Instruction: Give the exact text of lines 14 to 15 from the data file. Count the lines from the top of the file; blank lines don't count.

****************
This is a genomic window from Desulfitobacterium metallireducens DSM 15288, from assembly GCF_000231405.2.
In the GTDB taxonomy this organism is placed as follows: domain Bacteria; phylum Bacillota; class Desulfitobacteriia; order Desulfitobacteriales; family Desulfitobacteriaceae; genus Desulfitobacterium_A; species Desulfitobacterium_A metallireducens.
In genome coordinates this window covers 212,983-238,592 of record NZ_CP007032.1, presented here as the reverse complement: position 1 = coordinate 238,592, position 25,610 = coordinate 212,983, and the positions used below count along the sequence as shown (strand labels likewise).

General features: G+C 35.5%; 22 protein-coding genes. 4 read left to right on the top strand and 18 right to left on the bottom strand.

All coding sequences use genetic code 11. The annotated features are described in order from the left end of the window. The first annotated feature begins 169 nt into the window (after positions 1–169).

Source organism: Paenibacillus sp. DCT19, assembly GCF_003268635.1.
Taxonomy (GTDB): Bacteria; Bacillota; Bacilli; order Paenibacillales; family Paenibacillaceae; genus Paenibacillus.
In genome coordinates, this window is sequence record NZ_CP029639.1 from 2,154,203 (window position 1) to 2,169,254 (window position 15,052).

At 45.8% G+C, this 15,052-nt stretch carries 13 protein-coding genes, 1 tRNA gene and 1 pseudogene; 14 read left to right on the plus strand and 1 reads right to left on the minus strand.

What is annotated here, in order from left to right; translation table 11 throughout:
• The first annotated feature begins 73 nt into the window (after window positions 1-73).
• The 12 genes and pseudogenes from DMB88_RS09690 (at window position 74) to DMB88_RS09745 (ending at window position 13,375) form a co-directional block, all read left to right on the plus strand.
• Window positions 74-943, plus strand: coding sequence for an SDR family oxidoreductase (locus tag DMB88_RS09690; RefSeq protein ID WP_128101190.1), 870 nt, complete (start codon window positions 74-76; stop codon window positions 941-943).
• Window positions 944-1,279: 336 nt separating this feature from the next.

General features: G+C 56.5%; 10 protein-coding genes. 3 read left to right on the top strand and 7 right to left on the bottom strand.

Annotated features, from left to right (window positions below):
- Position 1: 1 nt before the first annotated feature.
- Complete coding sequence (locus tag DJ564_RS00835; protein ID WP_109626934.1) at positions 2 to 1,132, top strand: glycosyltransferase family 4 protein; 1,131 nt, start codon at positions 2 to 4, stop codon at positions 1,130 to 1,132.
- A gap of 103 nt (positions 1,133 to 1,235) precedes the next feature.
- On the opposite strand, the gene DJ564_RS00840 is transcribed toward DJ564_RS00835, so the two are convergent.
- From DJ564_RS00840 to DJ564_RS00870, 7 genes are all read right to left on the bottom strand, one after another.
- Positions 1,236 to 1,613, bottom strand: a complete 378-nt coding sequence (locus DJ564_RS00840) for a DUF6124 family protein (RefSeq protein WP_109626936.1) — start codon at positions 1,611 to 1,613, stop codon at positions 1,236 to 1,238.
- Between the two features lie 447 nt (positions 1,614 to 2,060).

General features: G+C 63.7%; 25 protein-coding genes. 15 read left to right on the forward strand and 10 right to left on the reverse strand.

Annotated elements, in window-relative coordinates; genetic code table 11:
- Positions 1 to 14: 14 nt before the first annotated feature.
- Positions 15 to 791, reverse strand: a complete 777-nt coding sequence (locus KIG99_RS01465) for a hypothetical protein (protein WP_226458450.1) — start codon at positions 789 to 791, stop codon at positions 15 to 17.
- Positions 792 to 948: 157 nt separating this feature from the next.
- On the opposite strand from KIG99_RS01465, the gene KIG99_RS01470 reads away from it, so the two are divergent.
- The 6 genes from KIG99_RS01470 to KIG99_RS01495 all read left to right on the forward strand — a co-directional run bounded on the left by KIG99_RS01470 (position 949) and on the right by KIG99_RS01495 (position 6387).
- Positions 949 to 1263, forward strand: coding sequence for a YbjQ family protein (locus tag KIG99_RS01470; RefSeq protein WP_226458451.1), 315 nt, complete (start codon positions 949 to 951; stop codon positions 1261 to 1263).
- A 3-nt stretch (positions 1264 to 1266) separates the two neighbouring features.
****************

• Window positions 944-1,279: 336 nt separating this feature from the next.

General features: G+C 56.5%; 10 protein-coding genes. 3 read left to right on the top strand and 7 right to left on the bottom strand.